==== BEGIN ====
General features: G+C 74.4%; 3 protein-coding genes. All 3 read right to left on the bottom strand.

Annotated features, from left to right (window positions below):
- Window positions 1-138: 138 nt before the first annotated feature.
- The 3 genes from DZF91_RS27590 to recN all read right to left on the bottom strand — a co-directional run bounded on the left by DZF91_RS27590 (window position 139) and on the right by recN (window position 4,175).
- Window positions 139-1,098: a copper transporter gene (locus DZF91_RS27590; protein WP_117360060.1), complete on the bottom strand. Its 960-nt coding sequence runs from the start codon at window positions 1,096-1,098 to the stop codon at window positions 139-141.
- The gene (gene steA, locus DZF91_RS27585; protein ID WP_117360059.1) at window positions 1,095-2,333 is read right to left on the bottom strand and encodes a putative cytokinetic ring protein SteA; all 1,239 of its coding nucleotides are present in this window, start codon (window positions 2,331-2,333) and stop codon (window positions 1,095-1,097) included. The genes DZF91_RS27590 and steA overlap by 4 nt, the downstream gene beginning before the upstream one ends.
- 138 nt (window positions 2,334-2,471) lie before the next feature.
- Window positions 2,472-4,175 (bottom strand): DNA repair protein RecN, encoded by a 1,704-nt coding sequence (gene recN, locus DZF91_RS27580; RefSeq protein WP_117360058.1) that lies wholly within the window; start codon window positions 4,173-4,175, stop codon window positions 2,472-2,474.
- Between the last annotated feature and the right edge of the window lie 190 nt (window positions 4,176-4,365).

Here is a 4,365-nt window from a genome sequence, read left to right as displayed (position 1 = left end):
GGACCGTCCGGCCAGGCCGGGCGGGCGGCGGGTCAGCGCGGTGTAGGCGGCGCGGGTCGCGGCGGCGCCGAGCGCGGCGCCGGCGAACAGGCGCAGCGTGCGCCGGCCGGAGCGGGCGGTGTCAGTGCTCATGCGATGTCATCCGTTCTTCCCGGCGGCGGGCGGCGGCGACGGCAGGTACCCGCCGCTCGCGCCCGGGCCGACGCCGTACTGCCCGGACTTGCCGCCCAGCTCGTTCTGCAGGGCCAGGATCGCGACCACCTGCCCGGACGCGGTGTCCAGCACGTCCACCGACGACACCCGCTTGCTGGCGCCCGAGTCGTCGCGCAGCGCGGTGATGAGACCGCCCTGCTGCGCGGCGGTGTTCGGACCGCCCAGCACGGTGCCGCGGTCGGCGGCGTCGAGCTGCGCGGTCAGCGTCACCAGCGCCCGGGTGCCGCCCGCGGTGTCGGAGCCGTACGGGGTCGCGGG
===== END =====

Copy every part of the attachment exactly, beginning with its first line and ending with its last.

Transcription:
General features: G+C 74.4%; 3 protein-coding genes. All 3 read right to left on the bottom strand.

Annotated features, from left to right (window positions below):
- Window positions 1-138: 138 nt before the first annotated feature.
- The 3 genes from DZF91_RS27590 to recN all read right to left on the bottom strand — a co-directional run bounded on the left by DZF91_RS27590 (window position 139) and on the right by recN (window position 4,175).
- Window positions 139-1,098: a copper transporter gene (locus DZF91_RS27590; protein WP_117360060.1), complete on the bottom strand. Its 960-nt coding sequence runs from the start codon at window positions 1,096-1,098 to the stop codon at window positions 139-141.
- The gene (gene steA, locus DZF91_RS27585; protein ID WP_117360059.1) at window positions 1,095-2,333 is read right to left on the bottom strand and encodes a putative cytokinetic ring protein SteA; all 1,239 of its coding nucleotides are present in this window, start codon (window positions 2,331-2,333) and stop codon (window positions 1,095-1,097) included. The genes DZF91_RS27590 and steA overlap by 4 nt, the downstream gene beginning before the upstream one ends.
- 138 nt (window positions 2,334-2,471) lie before the next feature.
- Window positions 2,472-4,175 (bottom strand): DNA repair protein RecN, encoded by a 1,704-nt coding sequence (gene recN, locus DZF91_RS27580; RefSeq protein WP_117360058.1) that lies wholly within the window; start codon window positions 4,173-4,175, stop codon window positions 2,472-2,474.
- Between the last annotated feature and the right edge of the window lie 190 nt (window positions 4,176-4,365).

Here is a 4,365-nt window from a genome sequence, read left to right as displayed (position 1 = left end):
GGACCGTCCGGCCAGGCCGGGCGGGCGGCGGGTCAGCGCGGTGTAGGCGGCGCGGGTCGCGGCGGCGCCGAGCGCGGCGCCGGCGAACAGGCGCAGCGTGCGCCGGCCGGAGCGGGCGGTGTCAGTGCTCATGCGATGTCATCCGTTCTTCCCGGCGGCGGGCGGCGGCGACGGCAGGTACCCGCCGCTCGCGCCCGGGCCGACGCCGTACTGCCCGGACTTGCCGCCCAGCTCGTTCTGCAGGGCCAGGATCGCGACCACCTGCCCGGACGCGGTGTCCAGCACGTCCACCGACGACACCCGCTTGCTGGCGCCCGAGTCGTCGCGCAGCGCGGTGATGAGACCGCCCTGCTGCGCGGCGGTGTTCGGACCGCCCAGCACGGTGCCGCGGTCGGCGGCGTCGAGCTGCGCGGTCAGCGTCACCAGCGCCCGGGTGCCGCCCGCGGTGTCGGAGCCGTACGGGGTCGCGGG